Dancer Accepts Face Birthmark, Refuses to Get Cosmetic Surgery

June 23, 2019 Updated: August 7, 2019

A professional dancer said that she won’t have plastic surgery to remove a birthmark underneath her right eye.

Cassandra Naud said she likes her unique appearance and credits it for making her memorable in her field, the Daily Mail reported.

The Mail noted that her parents had considered removing the birthmark upon her birth, but they feared the scarring and other issues would be worse. They eventually declined the surgery.

“My birthmark is a huge part of me,” she told the paper. “It makes me unique and memorable, which is especially important for the career I’ve chosen.”

She said that, however, one casting agent told her to digitally erase it from her headshots.

“As my birthmark sunk through several layers of skin, plastic surgery was the only option for removal. Doctors gave my parents a choice, warning them there could be scarring or I could be left with a lazy eye,” Naud told the Mail.

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She added: “I’m so glad my parents chose to leave my birthmark as it’s part of who I am. Having a birthmark distinguishes me – and I don’t feel that it has ever held me back.”

The dancer said she is used to attracting attention from strangers.

“People come up to me in the street and ask me about it. I don’t shy away from questions – it’s natural to be curious,” Naud told the paper. “It’s covered in hair which makes it difficult to disguise, but I honestly don’t mind. I know some people might feel sorry for me, but I’m confident in how I look.”

When she was younger, Naud said she was bullied for her looks.

“Their cruel remarks were hard to deal with and I’d often fight back tears. I felt ugly – even if only for that moment – and I was terrified of how I’d be treated once I got to high school,” she said.

“They’d taunt me saying: ‘You’ll get beat up in high school.’ and ‘The hair on your cheek is gross,’” she said.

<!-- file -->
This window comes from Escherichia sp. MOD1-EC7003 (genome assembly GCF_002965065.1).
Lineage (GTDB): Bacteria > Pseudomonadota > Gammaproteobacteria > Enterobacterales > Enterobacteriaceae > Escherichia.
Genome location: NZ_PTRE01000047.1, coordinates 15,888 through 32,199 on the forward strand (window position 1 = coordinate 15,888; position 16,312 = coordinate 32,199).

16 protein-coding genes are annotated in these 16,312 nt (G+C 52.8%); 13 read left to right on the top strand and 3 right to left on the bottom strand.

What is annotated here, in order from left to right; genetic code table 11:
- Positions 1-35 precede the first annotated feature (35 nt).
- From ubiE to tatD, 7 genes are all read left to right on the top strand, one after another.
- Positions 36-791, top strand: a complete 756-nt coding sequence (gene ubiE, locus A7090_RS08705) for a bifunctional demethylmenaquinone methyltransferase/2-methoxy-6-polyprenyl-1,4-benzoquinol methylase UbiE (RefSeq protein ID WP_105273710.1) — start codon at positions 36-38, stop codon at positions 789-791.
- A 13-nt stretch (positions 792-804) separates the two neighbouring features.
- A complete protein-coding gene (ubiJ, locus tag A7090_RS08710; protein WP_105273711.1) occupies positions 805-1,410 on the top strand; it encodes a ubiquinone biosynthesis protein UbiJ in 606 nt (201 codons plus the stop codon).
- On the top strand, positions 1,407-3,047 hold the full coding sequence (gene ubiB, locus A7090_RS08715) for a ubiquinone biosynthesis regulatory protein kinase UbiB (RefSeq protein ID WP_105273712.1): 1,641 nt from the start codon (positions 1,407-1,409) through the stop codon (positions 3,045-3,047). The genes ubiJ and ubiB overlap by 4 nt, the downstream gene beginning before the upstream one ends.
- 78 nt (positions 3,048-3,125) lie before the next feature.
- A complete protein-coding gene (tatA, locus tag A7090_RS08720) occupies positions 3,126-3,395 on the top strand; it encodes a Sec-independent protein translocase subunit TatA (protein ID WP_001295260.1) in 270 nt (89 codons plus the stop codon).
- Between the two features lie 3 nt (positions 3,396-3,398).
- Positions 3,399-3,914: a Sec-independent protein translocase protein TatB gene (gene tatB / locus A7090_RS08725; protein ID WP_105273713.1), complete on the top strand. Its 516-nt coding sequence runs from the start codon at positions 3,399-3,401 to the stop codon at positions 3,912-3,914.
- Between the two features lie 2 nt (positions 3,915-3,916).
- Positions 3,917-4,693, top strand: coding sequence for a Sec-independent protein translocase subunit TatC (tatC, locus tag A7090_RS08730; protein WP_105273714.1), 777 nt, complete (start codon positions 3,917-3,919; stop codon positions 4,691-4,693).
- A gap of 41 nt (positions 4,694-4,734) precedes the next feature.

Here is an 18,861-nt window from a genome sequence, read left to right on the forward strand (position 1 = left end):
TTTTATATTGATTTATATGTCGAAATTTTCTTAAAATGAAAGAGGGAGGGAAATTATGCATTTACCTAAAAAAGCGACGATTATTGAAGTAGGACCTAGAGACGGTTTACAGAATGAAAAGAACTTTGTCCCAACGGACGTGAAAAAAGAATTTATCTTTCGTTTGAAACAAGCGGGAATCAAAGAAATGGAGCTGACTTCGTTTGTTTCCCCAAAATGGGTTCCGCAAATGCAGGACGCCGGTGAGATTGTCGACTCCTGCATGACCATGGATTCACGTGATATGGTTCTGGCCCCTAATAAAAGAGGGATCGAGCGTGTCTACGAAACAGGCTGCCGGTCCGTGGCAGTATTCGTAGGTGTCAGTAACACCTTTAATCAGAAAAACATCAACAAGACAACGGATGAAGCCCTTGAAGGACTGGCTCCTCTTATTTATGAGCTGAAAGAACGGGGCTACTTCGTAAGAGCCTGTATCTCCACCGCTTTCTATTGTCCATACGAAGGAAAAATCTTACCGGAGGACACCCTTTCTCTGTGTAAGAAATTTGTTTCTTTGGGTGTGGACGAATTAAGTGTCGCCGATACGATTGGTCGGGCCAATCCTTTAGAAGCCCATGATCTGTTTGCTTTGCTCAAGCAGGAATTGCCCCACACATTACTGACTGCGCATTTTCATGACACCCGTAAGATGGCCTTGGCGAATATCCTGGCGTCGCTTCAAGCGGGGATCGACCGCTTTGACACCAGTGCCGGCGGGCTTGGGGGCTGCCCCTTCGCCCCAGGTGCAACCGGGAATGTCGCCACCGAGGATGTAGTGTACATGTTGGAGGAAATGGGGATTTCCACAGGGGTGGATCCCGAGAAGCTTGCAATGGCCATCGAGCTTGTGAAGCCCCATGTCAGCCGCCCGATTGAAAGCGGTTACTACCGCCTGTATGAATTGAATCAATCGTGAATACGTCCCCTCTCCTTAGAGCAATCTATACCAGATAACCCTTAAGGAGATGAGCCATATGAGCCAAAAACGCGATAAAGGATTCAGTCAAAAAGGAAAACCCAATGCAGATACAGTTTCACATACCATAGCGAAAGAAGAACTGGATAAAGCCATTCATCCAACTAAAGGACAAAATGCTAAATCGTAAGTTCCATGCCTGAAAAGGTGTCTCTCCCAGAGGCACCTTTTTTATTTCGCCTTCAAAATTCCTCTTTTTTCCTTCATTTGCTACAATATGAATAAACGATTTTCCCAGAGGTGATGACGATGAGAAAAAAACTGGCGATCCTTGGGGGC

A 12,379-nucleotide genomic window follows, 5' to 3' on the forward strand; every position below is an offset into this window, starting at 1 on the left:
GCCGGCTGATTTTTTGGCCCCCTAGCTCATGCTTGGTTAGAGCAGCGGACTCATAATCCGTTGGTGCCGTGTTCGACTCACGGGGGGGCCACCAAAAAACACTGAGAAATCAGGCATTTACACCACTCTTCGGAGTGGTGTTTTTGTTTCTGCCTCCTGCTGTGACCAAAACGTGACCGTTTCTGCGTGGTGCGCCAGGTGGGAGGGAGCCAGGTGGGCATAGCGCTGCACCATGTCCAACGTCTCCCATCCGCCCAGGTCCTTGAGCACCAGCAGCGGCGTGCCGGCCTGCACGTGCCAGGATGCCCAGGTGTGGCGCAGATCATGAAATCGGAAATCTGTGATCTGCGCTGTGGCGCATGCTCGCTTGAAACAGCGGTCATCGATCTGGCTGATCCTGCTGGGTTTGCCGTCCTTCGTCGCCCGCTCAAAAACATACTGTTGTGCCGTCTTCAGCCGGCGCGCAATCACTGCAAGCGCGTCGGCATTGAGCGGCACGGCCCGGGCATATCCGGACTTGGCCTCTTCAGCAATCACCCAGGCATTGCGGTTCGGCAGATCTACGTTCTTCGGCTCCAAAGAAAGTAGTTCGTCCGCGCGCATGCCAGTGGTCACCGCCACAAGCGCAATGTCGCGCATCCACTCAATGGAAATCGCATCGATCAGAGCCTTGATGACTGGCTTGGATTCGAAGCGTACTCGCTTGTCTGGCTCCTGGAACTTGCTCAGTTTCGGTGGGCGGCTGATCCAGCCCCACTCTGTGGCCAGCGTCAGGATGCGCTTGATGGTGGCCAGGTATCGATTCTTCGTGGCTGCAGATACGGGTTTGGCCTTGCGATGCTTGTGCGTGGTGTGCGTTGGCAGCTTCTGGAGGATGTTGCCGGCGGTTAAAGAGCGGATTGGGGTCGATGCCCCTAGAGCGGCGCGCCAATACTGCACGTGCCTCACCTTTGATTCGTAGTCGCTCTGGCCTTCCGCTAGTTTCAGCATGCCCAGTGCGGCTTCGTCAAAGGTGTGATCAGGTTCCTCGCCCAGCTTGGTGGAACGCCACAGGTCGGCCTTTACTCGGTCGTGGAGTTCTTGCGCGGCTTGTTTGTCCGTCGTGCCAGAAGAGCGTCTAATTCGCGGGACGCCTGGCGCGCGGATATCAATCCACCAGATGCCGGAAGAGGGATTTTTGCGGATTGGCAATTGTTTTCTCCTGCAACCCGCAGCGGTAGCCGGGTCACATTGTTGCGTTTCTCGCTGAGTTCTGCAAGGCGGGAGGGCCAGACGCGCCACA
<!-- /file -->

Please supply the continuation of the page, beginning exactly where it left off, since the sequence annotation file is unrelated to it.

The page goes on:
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“I was teased when I was in elementary school,” added the Alberta, Canada, native, according to People magazine. “People always had questions, but I was pretty confident in my appearance.”

Later, when she got older, Naud said she considered getting plastic surgery.

However, when she approached a surgeon, they advised her that a procedure might leave negative, lasting results.

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“I told my mum that I wanted to remove my birthmark. My parents were shocked but understanding of my decision and immediately booked an appointment with a plastic surgeon,” she said. “He explained the scarring I’d be left with and I immediately changed my mind. I figured it wouldn’t be worth it and told my mum that I’d prefer to keep my individuality.”

In the People interview, Naud said she has “grown to love it.”

“It definitely helps people remember me,” Naud added. “One time I was shopping back in my hometown and this woman came up to me and said, ‘I delivered you! I was one of the nurses in the delivery room!’ It was cool that she was able to see me and just know that that was me.”

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